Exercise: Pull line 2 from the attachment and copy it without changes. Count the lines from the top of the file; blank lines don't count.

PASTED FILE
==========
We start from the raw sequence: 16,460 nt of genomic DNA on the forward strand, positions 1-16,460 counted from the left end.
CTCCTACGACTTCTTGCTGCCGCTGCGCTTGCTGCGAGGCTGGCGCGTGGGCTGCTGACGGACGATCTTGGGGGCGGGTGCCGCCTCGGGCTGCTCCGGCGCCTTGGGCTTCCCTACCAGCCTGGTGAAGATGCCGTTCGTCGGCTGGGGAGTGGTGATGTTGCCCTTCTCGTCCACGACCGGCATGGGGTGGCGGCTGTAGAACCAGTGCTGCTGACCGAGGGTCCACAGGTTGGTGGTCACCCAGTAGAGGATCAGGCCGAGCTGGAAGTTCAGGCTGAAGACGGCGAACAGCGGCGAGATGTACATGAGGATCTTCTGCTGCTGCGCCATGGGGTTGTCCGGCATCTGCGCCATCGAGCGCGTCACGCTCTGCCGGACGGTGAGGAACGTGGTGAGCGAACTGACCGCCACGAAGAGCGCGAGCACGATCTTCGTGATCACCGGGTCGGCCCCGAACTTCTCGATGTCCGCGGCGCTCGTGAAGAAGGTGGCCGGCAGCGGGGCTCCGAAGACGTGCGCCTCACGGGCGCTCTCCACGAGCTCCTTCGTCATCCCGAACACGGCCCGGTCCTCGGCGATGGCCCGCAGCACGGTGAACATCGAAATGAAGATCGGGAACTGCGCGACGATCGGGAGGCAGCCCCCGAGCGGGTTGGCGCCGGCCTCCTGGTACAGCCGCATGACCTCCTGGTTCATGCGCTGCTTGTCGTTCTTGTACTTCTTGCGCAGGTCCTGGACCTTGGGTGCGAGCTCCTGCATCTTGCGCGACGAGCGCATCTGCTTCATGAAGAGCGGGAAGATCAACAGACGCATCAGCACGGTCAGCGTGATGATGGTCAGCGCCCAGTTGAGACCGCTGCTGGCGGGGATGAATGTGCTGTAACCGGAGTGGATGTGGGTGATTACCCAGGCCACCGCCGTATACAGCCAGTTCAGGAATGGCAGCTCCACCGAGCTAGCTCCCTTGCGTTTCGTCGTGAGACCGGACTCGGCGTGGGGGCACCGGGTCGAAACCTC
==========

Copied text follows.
CTCCTACGACTTCTTGCTGCCGCTGCGCTTGCTGCGAGGCTGGCGCGTGGGCTGCTGACGGACGATCTTGGGGGCGGGTGCCGCCTCGGGCTGCTCCGGCGCCTTGGGCTTCCCTACCAGCCTGGTGAAGATGCCGTTCGTCGGCTGGGGAGTGGTGATGTTGCCCTTCTCGTCCACGACCGGCATGGGGTGGCGGCTGTAGAACCAGTGCTGCTGACCGAGGGTCCACAGGTTGGTGGTCACCCAGTAGAGGATCAGGCCGAGCTGGAAGTTCAGGCTGAAGACGGCGAACAGCGGCGAGATGTACATGAGGATCTTCTGCTGCTGCGCCATGGGGTTGTCCGGCATCTGCGCCATCGAGCGCGTCACGCTCTGCCGGACGGTGAGGAACGTGGTGAGCGAACTGACCGCCACGAAGAGCGCGAGCACGATCTTCGTGATCACCGGGTCGGCCCCGAACTTCTCGATGTCCGCGGCGCTCGTGAAGAAGGTGGCCGGCAGCGGGGCTCCGAAGACGTGCGCCTCACGGGCGCTCTCCACGAGCTCCTTCGTCATCCCGAACACGGCCCGGTCCTCGGCGATGGCCCGCAGCACGGTGAACATCGAAATGAAGATCGGGAACTGCGCGACGATCGGGAGGCAGCCCCCGAGCGGGTTGGCGCCGGCCTCCTGGTACAGCCGCATGACCTCCTGGTTCATGCGCTGCTTGTCGTTCTTGTACTTCTTGCGCAGGTCCTGGACCTTGGGTGCGAGCTCCTGCATCTTGCGCGACGAGCGCATCTGCTTCATGAAGAGCGGGAAGATCAACAGACGCATCAGCACGGTCAGCGTGATGATGGTCAGCGCCCAGTTGAGACCGCTGCTGGCGGGGATGAATGTGCTGTAACCGGAGTGGATGTGGGTGATTACCCAGGCCACCGCCGTATACAGCCAGTTCAGGAATGGCAGCTCCACCGAGCTAGCTCCCTTGCGTTTCGTCGTGAGACCGGACTCGGCGTGGGGGCACCGGGTCGAAACCTC